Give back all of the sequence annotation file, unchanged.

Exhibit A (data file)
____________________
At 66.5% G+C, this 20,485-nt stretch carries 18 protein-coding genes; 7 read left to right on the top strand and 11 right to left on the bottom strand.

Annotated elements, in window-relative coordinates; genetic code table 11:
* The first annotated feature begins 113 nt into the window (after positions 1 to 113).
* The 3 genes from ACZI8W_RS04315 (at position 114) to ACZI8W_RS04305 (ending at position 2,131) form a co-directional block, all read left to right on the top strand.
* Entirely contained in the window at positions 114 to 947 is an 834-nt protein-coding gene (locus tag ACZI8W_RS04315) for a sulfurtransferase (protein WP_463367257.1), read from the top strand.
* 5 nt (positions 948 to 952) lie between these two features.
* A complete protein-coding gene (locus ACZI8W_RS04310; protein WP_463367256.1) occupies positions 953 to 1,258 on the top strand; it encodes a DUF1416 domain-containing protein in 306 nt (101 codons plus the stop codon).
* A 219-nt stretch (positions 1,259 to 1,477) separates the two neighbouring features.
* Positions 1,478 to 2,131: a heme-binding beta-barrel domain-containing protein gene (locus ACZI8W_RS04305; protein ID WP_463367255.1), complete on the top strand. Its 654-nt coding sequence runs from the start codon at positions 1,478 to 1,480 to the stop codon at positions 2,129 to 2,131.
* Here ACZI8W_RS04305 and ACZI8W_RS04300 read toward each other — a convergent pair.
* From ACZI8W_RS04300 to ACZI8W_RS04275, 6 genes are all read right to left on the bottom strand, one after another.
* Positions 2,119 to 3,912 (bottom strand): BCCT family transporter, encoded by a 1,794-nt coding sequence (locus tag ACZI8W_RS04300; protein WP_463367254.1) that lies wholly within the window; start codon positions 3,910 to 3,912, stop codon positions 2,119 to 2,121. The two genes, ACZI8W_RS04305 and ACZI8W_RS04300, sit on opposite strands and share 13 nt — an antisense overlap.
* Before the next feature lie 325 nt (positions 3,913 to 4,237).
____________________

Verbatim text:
At 66.5% G+C, this 20,485-nt stretch carries 18 protein-coding genes; 7 read left to right on the top strand and 11 right to left on the bottom strand.

Annotated elements, in window-relative coordinates; genetic code table 11:
* The first annotated feature begins 113 nt into the window (after positions 1 to 113).
* The 3 genes from ACZI8W_RS04315 (at position 114) to ACZI8W_RS04305 (ending at position 2,131) form a co-directional block, all read left to right on the top strand.
* Entirely contained in the window at positions 114 to 947 is an 834-nt protein-coding gene (locus tag ACZI8W_RS04315) for a sulfurtransferase (protein WP_463367257.1), read from the top strand.
* 5 nt (positions 948 to 952) lie between these two features.
* A complete protein-coding gene (locus ACZI8W_RS04310; protein WP_463367256.1) occupies positions 953 to 1,258 on the top strand; it encodes a DUF1416 domain-containing protein in 306 nt (101 codons plus the stop codon).
* A 219-nt stretch (positions 1,259 to 1,477) separates the two neighbouring features.
* Positions 1,478 to 2,131: a heme-binding beta-barrel domain-containing protein gene (locus ACZI8W_RS04305; protein ID WP_463367255.1), complete on the top strand. Its 654-nt coding sequence runs from the start codon at positions 1,478 to 1,480 to the stop codon at positions 2,129 to 2,131.
* Here ACZI8W_RS04305 and ACZI8W_RS04300 read toward each other — a convergent pair.
* From ACZI8W_RS04300 to ACZI8W_RS04275, 6 genes are all read right to left on the bottom strand, one after another.
* Positions 2,119 to 3,912 (bottom strand): BCCT family transporter, encoded by a 1,794-nt coding sequence (locus tag ACZI8W_RS04300; protein WP_463367254.1) that lies wholly within the window; start codon positions 3,910 to 3,912, stop codon positions 2,119 to 2,121. The two genes, ACZI8W_RS04305 and ACZI8W_RS04300, sit on opposite strands and share 13 nt — an antisense overlap.
* Before the next feature lie 325 nt (positions 3,913 to 4,237).